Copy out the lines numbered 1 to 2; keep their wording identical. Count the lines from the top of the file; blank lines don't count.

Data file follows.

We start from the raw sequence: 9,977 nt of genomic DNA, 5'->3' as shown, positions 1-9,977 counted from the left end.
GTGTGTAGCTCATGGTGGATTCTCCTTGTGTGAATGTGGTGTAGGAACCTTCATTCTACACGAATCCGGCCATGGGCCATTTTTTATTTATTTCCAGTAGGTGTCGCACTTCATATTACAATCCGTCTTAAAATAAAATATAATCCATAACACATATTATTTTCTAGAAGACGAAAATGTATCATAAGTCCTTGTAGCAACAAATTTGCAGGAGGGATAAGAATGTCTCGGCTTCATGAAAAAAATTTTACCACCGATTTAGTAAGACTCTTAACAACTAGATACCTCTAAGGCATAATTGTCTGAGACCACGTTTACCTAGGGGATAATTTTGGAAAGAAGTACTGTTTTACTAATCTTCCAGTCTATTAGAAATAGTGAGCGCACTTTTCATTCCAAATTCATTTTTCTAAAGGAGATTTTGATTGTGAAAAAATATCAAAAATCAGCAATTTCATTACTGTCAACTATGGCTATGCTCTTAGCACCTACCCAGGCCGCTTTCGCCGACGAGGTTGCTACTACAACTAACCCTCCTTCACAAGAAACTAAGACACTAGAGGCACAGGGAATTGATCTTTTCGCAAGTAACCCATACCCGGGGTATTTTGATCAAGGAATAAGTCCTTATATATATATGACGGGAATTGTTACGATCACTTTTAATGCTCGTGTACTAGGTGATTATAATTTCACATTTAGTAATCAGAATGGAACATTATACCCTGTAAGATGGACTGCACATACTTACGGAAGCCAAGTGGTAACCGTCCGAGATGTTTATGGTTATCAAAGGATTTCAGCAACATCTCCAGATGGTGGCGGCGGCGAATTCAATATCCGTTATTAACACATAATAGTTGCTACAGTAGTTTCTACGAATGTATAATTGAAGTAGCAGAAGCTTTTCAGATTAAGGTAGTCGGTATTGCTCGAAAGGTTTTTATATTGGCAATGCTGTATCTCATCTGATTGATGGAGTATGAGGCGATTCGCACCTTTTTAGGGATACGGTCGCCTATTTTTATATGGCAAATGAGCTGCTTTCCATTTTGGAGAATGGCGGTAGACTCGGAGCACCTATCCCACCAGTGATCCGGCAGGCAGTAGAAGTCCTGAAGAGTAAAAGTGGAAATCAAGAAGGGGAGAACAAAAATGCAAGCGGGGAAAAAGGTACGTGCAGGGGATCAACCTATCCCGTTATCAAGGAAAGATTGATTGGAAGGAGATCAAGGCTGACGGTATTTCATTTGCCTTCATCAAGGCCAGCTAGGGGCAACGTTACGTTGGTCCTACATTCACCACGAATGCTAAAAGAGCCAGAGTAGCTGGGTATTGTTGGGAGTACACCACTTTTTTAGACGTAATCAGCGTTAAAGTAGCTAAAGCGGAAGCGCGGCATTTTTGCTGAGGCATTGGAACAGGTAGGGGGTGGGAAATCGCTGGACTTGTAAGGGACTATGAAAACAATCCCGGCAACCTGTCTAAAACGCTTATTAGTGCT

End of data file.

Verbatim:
We start from the raw sequence: 9,977 nt of genomic DNA, 5'->3' as shown, positions 1-9,977 counted from the left end.
GTGTGTAGCTCATGGTGGATTCTCCTTGTGTGAATGTGGTGTAGGAACCTTCATTCTACACGAATCCGGCCATGGGCCATTTTTTATTTATTTCCAGTAGGTGTCGCACTTCATATTACAATCCGTCTTAAAATAAAATATAATCCATAACACATATTATTTTCTAGAAGACGAAAATGTATCATAAGTCCTTGTAGCAACAAATTTGCAGGAGGGATAAGAATGTCTCGGCTTCATGAAAAAAATTTTACCACCGATTTAGTAAGACTCTTAACAACTAGATACCTCTAAGGCATAATTGTCTGAGACCACGTTTACCTAGGGGATAATTTTGGAAAGAAGTACTGTTTTACTAATCTTCCAGTCTATTAGAAATAGTGAGCGCACTTTTCATTCCAAATTCATTTTTCTAAAGGAGATTTTGATTGTGAAAAAATATCAAAAATCAGCAATTTCATTACTGTCAACTATGGCTATGCTCTTAGCACCTACCCAGGCCGCTTTCGCCGACGAGGTTGCTACTACAACTAACCCTCCTTCACAAGAAACTAAGACACTAGAGGCACAGGGAATTGATCTTTTCGCAAGTAACCCATACCCGGGGTATTTTGATCAAGGAATAAGTCCTTATATATATATGACGGGAATTGTTACGATCACTTTTAATGCTCGTGTACTAGGTGATTATAATTTCACATTTAGTAATCAGAATGGAACATTATACCCTGTAAGATGGACTGCACATACTTACGGAAGCCAAGTGGTAACCGTCCGAGATGTTTATGGTTATCAAAGGATTTCAGCAACATCTCCAGATGGTGGCGGCGGCGAATTCAATATCCGTTATTAACACATAATAGTTGCTACAGTAGTTTCTACGAATGTATAATTGAAGTAGCAGAAGCTTTTCAGATTAAGGTAGTCGGTATTGCTCGAAAGGTTTTTATATTGGCAATGCTGTATCTCATCTGATTGATGGAGTATGAGGCGATTCGCACCTTTTTAGGGATACGGTCGCCTATTTTTATATGGCAAATGAGCTGCTTTCCATTTTGGAGAATGGCGGTAGACTCGGAGCACCTATCCCACCAGTGATCCGGCAGGCAGTAGAAGTCCTGAAGAGTAAAAGTGGAAATCAAGAAGGGGAGAACAAAAATGCAAGCGGGGAAAAAGGTACGTGCAGGGGATCAACCTATCCCGTTATCAAGGAAAGATTGATTGGAAGGAGATCAAGGCTGACGGTATTTCATTTGCCTTCATCAAGGCCAGCTAGGGGCAACGTTACGTTGGTCCTACATTCACCACGAATGCTAAAAGAGCCAGAGTAGCTGGGTATTGTTGGGAGTACACCACTTTTTTAGACGTAATCAGCGTTAAAGTAGCTAAAGCGGAAGCGCGGCATTTTTGCTGAGGCATTGGAACAGGTAGGGGGTGGGAAATCGCTGGACTTGTAAGGGACTATGAAAACAATCCCGGCAACCTGTCTAAAACGCTTATTAGTGCT